A WOMAN is suing a police officer who locked her in the back of a van with a convicted sex offender who then raped her in Canada.
The unnamed complainant was 17 when she was detained on 19 September 2011 in Tasiujaq, an Inuit village in northern Quebec, on suspicion of being drunk and disorderly.
The lawsuit, which names the officer involved as well as the local police service and the regional government, claims "a serious lack of professionalism and gross negligence" from the police and seeks $400,000 (£210,000) compensation, CBC Canada reported.
According to court documents, the officer from the Kativik Regional Police Force (KRPF) handcuffed the teenager and put her in the back of her van, where 24-year-old Joe Kritik was already sitting, without handcuffs.
Tasiujaq is a northern Inuit community village in northern Quebec, Canada Tasiujaq is a northern Inuit community village in northern Quebec, Canada Listed on Canada's national sex offender registry, he already had four convictions for sexual assault, and when the officer stopped and left the vehicle, he struck again.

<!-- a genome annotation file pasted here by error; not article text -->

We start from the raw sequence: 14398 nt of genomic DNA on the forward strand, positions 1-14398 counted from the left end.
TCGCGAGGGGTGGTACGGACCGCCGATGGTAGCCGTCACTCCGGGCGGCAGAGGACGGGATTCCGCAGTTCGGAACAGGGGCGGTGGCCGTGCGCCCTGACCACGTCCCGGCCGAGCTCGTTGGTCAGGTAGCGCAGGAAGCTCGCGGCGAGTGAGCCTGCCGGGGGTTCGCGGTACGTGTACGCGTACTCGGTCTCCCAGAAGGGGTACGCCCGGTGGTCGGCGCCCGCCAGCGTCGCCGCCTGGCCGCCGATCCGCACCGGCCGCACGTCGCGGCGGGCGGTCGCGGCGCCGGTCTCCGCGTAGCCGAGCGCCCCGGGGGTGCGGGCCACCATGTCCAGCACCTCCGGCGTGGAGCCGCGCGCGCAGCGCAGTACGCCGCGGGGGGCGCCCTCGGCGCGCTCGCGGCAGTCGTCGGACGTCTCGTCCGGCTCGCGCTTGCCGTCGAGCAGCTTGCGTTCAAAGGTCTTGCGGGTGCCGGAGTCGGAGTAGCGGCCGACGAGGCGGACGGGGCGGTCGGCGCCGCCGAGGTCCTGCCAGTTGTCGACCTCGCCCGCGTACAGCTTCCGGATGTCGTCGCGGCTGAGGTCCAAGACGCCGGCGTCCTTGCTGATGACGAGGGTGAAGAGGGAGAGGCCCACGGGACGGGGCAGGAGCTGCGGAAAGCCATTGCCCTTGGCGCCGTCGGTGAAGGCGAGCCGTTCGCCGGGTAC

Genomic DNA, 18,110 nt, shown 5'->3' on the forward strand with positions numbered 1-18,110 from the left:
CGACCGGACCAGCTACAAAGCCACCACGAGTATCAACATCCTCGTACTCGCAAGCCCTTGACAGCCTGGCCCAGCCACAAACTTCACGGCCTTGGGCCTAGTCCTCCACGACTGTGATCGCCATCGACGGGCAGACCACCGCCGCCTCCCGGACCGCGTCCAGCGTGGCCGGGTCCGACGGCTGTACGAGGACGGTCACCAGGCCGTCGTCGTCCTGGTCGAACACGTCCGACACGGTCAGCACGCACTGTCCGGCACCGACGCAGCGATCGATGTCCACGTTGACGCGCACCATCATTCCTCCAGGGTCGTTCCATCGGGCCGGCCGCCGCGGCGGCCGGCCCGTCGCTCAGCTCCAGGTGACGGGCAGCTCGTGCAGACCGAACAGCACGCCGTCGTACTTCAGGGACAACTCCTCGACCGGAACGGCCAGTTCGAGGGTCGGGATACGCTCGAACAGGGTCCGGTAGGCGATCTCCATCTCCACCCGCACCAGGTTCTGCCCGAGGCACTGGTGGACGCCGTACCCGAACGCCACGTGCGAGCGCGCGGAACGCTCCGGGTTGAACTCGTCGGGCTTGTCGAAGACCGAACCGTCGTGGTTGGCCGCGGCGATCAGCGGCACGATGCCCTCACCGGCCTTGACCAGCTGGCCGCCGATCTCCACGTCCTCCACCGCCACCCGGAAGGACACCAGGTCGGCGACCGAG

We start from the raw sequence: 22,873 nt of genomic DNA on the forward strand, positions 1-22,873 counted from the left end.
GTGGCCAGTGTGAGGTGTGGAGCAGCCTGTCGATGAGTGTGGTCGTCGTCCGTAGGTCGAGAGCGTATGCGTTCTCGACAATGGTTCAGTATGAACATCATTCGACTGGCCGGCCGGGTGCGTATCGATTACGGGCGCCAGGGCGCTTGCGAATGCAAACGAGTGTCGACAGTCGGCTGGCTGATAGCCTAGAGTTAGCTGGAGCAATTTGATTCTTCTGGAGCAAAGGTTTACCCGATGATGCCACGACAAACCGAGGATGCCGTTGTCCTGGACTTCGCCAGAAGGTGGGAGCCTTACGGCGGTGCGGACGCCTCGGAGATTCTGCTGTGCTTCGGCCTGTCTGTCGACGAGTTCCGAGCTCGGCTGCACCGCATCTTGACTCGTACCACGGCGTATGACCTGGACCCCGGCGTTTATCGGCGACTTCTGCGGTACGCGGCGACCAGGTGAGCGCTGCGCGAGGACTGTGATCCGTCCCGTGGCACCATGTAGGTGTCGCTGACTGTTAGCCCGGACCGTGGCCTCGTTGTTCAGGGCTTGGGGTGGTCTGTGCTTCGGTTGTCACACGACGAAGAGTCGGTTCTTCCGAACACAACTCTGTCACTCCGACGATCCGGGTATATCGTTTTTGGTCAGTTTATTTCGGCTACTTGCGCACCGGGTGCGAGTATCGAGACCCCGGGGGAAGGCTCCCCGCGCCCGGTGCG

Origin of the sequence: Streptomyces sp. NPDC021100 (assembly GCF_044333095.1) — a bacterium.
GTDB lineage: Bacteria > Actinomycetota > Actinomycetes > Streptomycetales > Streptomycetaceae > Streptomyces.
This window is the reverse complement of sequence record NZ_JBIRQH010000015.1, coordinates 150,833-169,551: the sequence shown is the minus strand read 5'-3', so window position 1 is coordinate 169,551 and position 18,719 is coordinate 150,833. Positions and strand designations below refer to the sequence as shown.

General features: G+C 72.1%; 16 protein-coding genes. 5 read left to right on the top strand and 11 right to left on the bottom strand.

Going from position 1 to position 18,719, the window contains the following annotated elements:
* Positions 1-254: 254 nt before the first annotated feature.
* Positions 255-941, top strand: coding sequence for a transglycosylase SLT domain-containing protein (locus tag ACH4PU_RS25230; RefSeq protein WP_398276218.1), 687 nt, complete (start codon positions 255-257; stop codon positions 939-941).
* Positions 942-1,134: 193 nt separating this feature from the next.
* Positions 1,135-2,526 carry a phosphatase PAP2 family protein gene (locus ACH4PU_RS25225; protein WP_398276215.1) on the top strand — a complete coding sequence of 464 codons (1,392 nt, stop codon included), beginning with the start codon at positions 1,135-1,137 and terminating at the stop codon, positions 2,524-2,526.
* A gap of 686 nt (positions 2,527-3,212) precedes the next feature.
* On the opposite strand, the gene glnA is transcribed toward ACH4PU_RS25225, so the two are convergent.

She returned to find Kritik "with his pants (trousers) down while on top of the plaintiff," the claim statement reads. "The plaintiff was unable to defend herself, being handcuffed in her back and unable to leave the vehicle, the doors being locked."
Despite the assault, the girl was kept in a police cell overnight and was not given medical attention, the lawsuit claims, and her parents were not contacted.
Kritik was sentenced to 39 months in prison after pleading guilty to sexually assaulting the victim in 2012, the Regina Leader-Post reported.
"The KRPF manifested a serious lack of professionalism and gross negligence by leaving an inexperienced police officer, with no knowledge or life experience of northern Quebec populations, and without the authorisation to carry a firearm, to ensure alone the security of the public," the claim, uncovered by French-language Canadian newspaper La Presse, reads.
The victim, now 21, has symptoms of post-traumatic stress disorder, a psychologist's report said. She has nightmares of the assault, will not leave home alone and is afraid of men.
"Her depression, loneliness and isolation are getting worse," the psychologist wrote.
The constable was suspended and later resigned, CBC reported. An internal investigation by the KRPF cleared her of any criminal wrongdoing.
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